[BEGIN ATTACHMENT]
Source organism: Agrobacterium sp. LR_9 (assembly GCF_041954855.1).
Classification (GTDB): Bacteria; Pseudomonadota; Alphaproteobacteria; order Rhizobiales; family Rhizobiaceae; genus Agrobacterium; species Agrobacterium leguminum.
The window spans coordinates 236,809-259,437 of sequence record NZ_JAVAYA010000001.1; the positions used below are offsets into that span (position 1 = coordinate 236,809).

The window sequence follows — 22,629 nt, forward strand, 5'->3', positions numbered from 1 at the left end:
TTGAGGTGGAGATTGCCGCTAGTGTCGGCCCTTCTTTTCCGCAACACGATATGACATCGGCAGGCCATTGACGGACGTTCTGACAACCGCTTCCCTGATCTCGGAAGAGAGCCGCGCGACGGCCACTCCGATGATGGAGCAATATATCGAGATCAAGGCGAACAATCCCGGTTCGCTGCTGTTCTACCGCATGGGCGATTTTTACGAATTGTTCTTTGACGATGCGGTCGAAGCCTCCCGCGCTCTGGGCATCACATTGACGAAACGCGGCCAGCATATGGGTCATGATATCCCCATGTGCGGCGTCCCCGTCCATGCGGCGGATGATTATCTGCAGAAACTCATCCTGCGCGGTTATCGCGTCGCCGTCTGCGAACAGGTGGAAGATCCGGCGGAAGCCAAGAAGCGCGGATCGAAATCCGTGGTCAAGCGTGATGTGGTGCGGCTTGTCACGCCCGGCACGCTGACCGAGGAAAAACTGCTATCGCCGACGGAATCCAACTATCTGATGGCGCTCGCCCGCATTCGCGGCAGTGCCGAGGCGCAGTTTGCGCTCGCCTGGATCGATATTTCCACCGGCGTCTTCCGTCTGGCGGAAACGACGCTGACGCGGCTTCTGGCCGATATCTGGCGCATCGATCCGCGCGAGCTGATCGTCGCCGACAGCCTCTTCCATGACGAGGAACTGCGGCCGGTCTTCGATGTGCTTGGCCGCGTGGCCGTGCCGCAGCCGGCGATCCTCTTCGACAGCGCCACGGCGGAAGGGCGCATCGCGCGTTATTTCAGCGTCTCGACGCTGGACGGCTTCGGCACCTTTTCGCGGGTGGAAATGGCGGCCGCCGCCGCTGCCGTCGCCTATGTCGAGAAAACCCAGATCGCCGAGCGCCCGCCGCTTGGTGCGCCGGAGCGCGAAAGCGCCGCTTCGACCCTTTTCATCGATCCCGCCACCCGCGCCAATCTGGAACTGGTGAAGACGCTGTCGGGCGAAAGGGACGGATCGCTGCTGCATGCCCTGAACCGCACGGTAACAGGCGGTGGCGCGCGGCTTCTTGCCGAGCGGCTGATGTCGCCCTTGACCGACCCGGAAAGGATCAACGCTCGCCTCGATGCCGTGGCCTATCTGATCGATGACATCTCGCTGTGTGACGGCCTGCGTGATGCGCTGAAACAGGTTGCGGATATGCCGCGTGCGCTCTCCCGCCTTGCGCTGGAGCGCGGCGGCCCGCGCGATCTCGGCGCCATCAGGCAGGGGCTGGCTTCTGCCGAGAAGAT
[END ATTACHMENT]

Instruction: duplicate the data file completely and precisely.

Source organism: Agrobacterium sp. LR_9 (assembly GCF_041954855.1).
Classification (GTDB): Bacteria; Pseudomonadota; Alphaproteobacteria; order Rhizobiales; family Rhizobiaceae; genus Agrobacterium; species Agrobacterium leguminum.
The window spans coordinates 236,809-259,437 of sequence record NZ_JAVAYA010000001.1; the positions used below are offsets into that span (position 1 = coordinate 236,809).

The window sequence follows — 22,629 nt, forward strand, 5'->3', positions numbered from 1 at the left end:
TTGAGGTGGAGATTGCCGCTAGTGTCGGCCCTTCTTTTCCGCAACACGATATGACATCGGCAGGCCATTGACGGACGTTCTGACAACCGCTTCCCTGATCTCGGAAGAGAGCCGCGCGACGGCCACTCCGATGATGGAGCAATATATCGAGATCAAGGCGAACAATCCCGGTTCGCTGCTGTTCTACCGCATGGGCGATTTTTACGAATTGTTCTTTGACGATGCGGTCGAAGCCTCCCGCGCTCTGGGCATCACATTGACGAAACGCGGCCAGCATATGGGTCATGATATCCCCATGTGCGGCGTCCCCGTCCATGCGGCGGATGATTATCTGCAGAAACTCATCCTGCGCGGTTATCGCGTCGCCGTCTGCGAACAGGTGGAAGATCCGGCGGAAGCCAAGAAGCGCGGATCGAAATCCGTGGTCAAGCGTGATGTGGTGCGGCTTGTCACGCCCGGCACGCTGACCGAGGAAAAACTGCTATCGCCGACGGAATCCAACTATCTGATGGCGCTCGCCCGCATTCGCGGCAGTGCCGAGGCGCAGTTTGCGCTCGCCTGGATCGATATTTCCACCGGCGTCTTCCGTCTGGCGGAAACGACGCTGACGCGGCTTCTGGCCGATATCTGGCGCATCGATCCGCGCGAGCTGATCGTCGCCGACAGCCTCTTCCATGACGAGGAACTGCGGCCGGTCTTCGATGTGCTTGGCCGCGTGGCCGTGCCGCAGCCGGCGATCCTCTTCGACAGCGCCACGGCGGAAGGGCGCATCGCGCGTTATTTCAGCGTCTCGACGCTGGACGGCTTCGGCACCTTTTCGCGGGTGGAAATGGCGGCCGCCGCCGCTGCCGTCGCCTATGTCGAGAAAACCCAGATCGCCGAGCGCCCGCCGCTTGGTGCGCCGGAGCGCGAAAGCGCCGCTTCGACCCTTTTCATCGATCCCGCCACCCGCGCCAATCTGGAACTGGTGAAGACGCTGTCGGGCGAAAGGGACGGATCGCTGCTGCATGCCCTGAACCGCACGGTAACAGGCGGTGGCGCGCGGCTTCTTGCCGAGCGGCTGATGTCGCCCTTGACCGACCCGGAAAGGATCAACGCTCGCCTCGATGCCGTGGCCTATCTGATCGATGACATCTCGCTGTGTGACGGCCTGCGTGATGCGCTGAAACAGGTTGCGGATATGCCGCGTGCGCTCTCCCGCCTTGCGCTGGAGCGCGGCGGCCCGCGCGATCTCGGCGCCATCAGGCAGGGGCTGGCTTCTGCCGAGAAGAT